As part of the celebration of the 50th Anniversary of the Apostle Islands National Lakeshore, we’re going on a virtual tour with Neil Howk, a man who has spent decades exploring the islands and teaching people about what makes them special. He knows the islands like the back of his hand.
At the second stop on our digital tour, Neil is on Sand Island with his daughter Sophie. Sand Island is relatively close to the mainland at 46.9791° N, 90.9485° W. It is one of the most western-most islands in the National Lakeshore and is clearly visible from Little Sand Bay on the mainland.
Neil accompanied Sophie when she led a hike to the Sand Island Lighthouse during the Apostle Islands Lighthouse Celebration a couple years ago.
When the U.S. Lighthouse Establishment built a lighthouse in the islands, they acquired a couple hundred acres around the light stations to serve as lighthouse reservations. Only the lighthouse keepers could use the resources there. Forests in the lighthouse reservations on Devils, Outer, Raspberry, and here at the north end of Sand Island, were never commercially harvested and are the finest remnants of ancient forests in the park. Some of the trees may be more than 300 years old.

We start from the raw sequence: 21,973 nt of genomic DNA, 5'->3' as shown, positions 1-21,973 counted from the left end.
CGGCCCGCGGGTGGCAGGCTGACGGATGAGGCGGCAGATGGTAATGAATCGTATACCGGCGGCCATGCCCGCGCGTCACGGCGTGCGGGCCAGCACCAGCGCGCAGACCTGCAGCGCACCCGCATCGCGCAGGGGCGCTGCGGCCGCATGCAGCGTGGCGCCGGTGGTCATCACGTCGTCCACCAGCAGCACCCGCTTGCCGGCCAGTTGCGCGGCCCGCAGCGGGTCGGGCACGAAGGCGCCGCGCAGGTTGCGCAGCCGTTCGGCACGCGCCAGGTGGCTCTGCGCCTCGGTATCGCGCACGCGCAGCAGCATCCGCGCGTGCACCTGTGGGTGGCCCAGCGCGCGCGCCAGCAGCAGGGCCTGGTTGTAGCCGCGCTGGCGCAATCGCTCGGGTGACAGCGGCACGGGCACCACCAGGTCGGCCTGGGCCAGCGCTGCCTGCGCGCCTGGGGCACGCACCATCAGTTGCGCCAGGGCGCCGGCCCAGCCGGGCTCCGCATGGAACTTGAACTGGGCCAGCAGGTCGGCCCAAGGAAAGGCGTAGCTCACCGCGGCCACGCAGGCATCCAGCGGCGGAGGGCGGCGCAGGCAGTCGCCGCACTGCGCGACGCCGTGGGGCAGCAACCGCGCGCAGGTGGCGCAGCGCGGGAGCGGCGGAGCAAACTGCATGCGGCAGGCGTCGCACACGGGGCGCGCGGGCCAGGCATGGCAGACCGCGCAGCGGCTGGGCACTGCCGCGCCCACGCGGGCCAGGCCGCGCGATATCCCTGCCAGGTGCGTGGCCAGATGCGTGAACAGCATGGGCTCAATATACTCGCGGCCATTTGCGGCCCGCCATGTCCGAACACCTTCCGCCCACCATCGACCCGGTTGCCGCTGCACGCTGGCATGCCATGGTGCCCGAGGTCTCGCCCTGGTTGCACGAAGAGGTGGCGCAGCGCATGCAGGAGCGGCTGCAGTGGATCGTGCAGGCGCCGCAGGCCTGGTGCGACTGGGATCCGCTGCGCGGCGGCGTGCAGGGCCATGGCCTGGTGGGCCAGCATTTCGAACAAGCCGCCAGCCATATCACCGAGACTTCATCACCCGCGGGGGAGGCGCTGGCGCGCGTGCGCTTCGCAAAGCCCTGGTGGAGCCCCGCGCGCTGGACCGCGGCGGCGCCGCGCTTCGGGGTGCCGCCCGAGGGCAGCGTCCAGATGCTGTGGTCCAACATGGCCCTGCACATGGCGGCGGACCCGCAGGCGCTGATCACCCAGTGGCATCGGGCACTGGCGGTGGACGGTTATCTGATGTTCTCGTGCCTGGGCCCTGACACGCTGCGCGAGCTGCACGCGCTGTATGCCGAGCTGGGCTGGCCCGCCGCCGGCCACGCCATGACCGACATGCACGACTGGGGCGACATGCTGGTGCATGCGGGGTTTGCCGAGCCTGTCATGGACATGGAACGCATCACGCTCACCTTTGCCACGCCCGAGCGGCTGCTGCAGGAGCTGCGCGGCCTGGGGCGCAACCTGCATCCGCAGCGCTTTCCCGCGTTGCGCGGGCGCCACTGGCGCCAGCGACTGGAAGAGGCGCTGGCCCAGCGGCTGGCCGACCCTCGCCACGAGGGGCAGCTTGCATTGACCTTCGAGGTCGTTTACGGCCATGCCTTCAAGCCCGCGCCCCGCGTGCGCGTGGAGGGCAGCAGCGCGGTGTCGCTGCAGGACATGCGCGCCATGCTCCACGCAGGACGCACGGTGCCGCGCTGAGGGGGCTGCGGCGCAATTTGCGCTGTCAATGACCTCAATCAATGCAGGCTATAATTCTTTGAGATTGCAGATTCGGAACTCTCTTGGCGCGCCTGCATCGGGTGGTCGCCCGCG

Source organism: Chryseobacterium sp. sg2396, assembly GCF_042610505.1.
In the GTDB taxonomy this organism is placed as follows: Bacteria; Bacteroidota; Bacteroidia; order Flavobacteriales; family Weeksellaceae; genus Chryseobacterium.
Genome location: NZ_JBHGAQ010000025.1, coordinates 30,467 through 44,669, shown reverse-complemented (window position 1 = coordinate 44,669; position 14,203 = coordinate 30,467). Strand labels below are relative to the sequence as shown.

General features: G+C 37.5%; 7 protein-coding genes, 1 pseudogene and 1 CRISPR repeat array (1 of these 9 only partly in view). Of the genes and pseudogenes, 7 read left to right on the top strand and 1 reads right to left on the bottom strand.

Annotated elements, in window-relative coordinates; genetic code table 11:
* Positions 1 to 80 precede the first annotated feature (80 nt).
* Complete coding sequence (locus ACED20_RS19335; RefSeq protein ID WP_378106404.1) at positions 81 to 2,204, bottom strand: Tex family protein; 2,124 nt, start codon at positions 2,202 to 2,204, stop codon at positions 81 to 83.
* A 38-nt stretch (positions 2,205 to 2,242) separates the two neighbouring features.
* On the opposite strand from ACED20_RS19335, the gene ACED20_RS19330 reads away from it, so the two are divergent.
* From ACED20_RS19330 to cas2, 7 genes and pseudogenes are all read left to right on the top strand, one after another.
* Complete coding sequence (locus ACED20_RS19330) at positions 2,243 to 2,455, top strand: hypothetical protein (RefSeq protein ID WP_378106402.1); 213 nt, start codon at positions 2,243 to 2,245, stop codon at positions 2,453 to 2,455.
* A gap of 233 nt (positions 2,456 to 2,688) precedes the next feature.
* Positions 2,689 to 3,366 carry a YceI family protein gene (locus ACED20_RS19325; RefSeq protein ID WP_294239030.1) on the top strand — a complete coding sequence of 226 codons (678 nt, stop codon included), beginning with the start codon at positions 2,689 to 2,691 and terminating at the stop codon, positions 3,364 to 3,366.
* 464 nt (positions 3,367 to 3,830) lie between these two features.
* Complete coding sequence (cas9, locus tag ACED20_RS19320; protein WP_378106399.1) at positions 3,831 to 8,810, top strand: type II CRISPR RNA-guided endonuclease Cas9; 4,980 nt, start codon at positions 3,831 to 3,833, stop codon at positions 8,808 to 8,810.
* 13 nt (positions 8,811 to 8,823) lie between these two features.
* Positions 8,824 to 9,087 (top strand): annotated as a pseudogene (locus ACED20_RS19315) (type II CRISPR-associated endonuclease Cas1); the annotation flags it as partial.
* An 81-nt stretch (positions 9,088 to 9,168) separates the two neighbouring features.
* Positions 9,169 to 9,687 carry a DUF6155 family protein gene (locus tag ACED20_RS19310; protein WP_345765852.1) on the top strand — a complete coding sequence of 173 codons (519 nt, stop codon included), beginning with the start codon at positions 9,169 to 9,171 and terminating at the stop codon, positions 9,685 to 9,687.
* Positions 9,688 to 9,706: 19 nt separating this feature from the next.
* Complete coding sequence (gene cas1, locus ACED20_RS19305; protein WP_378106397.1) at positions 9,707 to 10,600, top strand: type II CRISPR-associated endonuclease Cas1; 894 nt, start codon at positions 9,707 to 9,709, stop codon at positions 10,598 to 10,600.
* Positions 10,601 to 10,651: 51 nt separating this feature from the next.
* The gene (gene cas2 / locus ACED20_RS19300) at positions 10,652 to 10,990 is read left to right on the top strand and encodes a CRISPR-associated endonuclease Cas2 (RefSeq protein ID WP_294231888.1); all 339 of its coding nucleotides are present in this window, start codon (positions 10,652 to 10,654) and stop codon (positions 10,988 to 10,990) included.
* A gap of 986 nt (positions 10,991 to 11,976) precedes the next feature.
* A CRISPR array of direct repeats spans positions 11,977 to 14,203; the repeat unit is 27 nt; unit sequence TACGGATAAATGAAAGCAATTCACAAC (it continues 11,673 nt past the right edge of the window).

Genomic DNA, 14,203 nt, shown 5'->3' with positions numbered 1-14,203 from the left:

Logging took place on nearly all of the Apostle Islands. The lighthouse reservation is one of the few relatively untouched areas on Sand Island. Beginning in the 1880s, farmers and fishermen cleared land for homesteads. We’ve included a 1903 photo of the Louis Moe farm at East Bay in the slide show. By the early 1900s, more than 100 year round residents made the island their home.
Though the last residents left the island in the 1940s, many families continued to use their cottages as summer retreats. Some logging continued on Sand until the early 1970s, when most of the island was acquired for addition to the national lakeshore. You’ll see an example of logging in the slideshow. Second growth forest now covers most of Sand Island, but the forest near the lighthouse provides a glimpse of what island forests may have looked like a couple hundred years ago.
Sand Island offers a number of individual and group campsites, some of which are accessable for people with disabilities and include boardwalks and wooden deck tent pads. Click here to learn about the sites.
Sand is a wonderful place and there’s lots more to explore! Look for another digital adventure next week. To play along, simply like the Friends of the Apostle Islands National Lakeshore Facebook page and check back next Wednesday for the clue to next week’s location. Make a guess in the comments and we’ll post the answer on Thursday. Click here to learn about Neil.